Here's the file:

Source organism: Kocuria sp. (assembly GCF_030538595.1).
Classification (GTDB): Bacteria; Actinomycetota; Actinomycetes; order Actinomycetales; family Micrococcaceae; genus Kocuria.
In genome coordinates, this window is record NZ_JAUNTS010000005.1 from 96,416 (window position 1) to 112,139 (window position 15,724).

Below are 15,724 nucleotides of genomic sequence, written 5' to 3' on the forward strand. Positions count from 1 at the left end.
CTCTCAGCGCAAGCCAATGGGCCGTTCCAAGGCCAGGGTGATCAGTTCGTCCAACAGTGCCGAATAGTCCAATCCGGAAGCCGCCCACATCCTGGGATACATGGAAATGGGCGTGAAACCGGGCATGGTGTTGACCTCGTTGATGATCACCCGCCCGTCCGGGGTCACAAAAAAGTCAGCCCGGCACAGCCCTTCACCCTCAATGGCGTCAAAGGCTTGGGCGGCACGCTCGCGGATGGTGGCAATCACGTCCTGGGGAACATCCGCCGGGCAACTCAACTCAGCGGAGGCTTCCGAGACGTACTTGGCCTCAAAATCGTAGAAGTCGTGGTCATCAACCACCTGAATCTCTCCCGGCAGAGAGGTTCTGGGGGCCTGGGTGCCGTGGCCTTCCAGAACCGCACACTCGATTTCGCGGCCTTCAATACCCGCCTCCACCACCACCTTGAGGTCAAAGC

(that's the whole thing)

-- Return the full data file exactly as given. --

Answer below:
Source organism: Kocuria sp. (assembly GCF_030538595.1).
Classification (GTDB): Bacteria; Actinomycetota; Actinomycetes; order Actinomycetales; family Micrococcaceae; genus Kocuria.
In genome coordinates, this window is record NZ_JAUNTS010000005.1 from 96,416 (window position 1) to 112,139 (window position 15,724).

Below are 15,724 nucleotides of genomic sequence, written 5' to 3' on the forward strand. Positions count from 1 at the left end.
CTCTCAGCGCAAGCCAATGGGCCGTTCCAAGGCCAGGGTGATCAGTTCGTCCAACAGTGCCGAATAGTCCAATCCGGAAGCCGCCCACATCCTGGGATACATGGAAATGGGCGTGAAACCGGGCATGGTGTTGACCTCGTTGATGATCACCCGCCCGTCCGGGGTCACAAAAAAGTCAGCCCGGCACAGCCCTTCACCCTCAATGGCGTCAAAGGCTTGGGCGGCACGCTCGCGGATGGTGGCAATCACGTCCTGGGGAACATCCGCCGGGCAACTCAACTCAGCGGAGGCTTCCGAGACGTACTTGGCCTCAAAATCGTAGAAGTCGTGGTCATCAACCACCTGAATCTCTCCCGGCAGAGAGGTTCTGGGGGCCTGGGTGCCGTGGCCTTCCAGAACCGCACACTCGATTTCGCGGCCTTCAATACCCGCCTCCACCACCACCTTGAGGTCAAAGC